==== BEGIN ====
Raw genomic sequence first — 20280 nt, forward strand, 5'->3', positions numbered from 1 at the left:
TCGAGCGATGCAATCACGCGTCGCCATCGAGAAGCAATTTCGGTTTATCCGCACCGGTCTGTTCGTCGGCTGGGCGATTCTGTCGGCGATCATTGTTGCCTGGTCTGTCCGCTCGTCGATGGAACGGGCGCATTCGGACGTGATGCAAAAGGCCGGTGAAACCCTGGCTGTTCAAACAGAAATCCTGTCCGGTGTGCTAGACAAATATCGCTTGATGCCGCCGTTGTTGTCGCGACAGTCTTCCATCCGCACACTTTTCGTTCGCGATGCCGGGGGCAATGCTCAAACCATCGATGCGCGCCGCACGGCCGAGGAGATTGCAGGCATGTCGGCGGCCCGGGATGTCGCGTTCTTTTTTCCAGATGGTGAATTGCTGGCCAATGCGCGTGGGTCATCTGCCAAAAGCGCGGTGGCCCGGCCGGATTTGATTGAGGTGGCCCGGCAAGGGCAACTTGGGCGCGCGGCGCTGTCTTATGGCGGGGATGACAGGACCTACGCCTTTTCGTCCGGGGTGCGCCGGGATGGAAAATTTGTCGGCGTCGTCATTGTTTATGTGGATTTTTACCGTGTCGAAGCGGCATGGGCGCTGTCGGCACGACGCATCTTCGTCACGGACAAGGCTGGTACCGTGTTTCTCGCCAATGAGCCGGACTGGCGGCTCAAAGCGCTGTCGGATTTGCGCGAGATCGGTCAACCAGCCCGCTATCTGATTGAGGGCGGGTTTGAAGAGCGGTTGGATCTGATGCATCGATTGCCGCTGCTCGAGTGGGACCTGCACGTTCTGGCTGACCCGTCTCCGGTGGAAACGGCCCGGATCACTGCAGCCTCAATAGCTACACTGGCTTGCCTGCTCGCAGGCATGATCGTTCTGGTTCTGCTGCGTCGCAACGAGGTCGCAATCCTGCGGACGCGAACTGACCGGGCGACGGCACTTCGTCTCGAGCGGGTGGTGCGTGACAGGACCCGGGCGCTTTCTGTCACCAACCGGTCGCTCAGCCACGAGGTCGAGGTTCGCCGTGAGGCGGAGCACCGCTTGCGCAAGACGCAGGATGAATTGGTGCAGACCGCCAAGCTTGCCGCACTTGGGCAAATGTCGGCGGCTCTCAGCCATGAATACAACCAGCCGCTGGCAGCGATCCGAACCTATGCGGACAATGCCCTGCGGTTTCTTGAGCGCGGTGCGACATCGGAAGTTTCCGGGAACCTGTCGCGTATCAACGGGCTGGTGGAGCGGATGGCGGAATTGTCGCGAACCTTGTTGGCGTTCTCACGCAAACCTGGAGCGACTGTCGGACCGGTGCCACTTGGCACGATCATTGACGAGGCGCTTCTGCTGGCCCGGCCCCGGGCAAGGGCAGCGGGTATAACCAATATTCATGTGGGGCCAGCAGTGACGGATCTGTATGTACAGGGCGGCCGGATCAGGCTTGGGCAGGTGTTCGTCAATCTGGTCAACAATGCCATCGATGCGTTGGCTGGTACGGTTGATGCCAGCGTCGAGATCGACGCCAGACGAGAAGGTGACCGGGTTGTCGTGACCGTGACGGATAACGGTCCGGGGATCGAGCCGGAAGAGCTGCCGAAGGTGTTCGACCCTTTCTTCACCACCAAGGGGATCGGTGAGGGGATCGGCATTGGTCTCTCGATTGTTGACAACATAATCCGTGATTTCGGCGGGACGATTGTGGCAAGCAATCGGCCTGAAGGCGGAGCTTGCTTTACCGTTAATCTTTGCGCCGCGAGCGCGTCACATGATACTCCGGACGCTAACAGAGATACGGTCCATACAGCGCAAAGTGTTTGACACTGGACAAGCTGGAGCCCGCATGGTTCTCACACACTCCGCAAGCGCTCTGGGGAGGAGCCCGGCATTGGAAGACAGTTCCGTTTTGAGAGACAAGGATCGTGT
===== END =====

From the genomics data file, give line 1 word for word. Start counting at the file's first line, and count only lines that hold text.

Raw genomic sequence first — 20280 nt, forward strand, 5'->3', positions numbered from 1 at the left: